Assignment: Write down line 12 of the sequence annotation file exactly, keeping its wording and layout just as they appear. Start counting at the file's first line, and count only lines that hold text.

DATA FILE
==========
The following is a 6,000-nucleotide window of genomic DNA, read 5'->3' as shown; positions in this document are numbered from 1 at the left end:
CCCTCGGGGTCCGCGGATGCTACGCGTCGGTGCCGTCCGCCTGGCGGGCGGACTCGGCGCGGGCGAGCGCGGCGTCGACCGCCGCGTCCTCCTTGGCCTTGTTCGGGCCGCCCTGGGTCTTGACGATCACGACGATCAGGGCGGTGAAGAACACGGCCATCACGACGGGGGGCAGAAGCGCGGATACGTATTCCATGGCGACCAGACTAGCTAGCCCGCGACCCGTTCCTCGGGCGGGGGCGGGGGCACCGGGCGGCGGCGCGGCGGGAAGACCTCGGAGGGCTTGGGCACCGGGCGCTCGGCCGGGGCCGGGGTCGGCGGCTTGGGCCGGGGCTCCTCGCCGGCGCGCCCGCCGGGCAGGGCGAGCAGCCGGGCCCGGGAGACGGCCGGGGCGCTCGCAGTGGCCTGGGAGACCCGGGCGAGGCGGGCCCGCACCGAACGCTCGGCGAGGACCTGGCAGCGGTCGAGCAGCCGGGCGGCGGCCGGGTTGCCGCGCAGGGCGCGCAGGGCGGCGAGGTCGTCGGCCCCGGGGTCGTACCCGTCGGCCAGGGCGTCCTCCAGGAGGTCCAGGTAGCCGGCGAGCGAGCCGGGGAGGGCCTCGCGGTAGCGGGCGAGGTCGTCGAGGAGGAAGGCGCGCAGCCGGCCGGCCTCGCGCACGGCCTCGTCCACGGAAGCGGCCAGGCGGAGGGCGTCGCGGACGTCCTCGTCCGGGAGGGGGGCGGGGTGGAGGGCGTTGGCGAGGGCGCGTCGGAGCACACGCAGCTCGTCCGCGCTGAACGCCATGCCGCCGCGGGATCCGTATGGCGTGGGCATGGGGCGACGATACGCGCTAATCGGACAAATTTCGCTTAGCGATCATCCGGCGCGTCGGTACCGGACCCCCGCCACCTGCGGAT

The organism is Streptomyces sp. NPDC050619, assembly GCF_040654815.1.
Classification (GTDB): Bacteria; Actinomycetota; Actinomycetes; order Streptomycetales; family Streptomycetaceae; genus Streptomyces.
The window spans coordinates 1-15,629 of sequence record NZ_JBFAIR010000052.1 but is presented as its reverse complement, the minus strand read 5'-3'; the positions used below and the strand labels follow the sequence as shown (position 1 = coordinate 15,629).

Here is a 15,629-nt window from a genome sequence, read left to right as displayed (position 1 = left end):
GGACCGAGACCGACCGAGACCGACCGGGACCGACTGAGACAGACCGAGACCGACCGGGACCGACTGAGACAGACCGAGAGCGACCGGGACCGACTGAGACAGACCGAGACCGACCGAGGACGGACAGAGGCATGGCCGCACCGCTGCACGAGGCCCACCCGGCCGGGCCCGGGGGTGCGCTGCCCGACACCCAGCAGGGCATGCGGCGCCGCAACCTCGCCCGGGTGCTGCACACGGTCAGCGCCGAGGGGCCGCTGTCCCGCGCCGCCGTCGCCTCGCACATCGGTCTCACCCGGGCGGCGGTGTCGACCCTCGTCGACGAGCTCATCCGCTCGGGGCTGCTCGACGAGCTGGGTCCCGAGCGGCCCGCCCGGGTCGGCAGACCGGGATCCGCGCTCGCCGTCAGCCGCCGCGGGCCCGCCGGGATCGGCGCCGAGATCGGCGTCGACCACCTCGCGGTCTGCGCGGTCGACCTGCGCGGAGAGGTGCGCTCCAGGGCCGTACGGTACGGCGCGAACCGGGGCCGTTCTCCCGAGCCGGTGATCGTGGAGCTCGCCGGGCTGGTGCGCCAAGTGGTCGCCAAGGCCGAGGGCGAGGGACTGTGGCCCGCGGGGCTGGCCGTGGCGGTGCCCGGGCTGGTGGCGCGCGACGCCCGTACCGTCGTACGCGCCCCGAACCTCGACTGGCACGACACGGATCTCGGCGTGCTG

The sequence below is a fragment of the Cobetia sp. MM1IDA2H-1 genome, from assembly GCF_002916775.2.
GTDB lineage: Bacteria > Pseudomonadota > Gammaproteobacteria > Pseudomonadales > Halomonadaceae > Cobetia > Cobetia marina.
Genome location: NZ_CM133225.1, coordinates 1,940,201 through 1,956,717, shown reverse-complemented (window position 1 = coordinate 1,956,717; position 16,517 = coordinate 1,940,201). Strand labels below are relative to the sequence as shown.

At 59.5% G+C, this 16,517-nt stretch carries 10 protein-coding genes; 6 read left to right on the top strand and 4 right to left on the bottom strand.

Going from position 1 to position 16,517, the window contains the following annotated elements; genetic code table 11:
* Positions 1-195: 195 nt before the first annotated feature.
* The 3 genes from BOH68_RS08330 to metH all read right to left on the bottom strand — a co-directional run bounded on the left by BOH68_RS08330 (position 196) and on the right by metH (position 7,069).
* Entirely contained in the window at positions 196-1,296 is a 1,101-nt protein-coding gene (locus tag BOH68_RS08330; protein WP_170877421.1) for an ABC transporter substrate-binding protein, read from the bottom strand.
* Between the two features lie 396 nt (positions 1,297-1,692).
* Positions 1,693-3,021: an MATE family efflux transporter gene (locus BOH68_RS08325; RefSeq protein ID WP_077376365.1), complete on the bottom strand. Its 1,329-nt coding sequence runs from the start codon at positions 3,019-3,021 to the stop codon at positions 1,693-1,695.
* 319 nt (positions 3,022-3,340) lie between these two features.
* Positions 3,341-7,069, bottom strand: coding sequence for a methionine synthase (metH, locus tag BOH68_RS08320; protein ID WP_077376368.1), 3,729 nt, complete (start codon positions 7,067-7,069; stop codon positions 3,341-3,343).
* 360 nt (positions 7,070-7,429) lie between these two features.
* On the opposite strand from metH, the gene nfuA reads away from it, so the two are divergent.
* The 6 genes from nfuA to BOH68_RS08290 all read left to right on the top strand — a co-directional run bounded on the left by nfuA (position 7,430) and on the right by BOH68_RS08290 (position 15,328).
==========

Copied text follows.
Going from position 1 to position 16,517, the window contains the following annotated elements; genetic code table 11: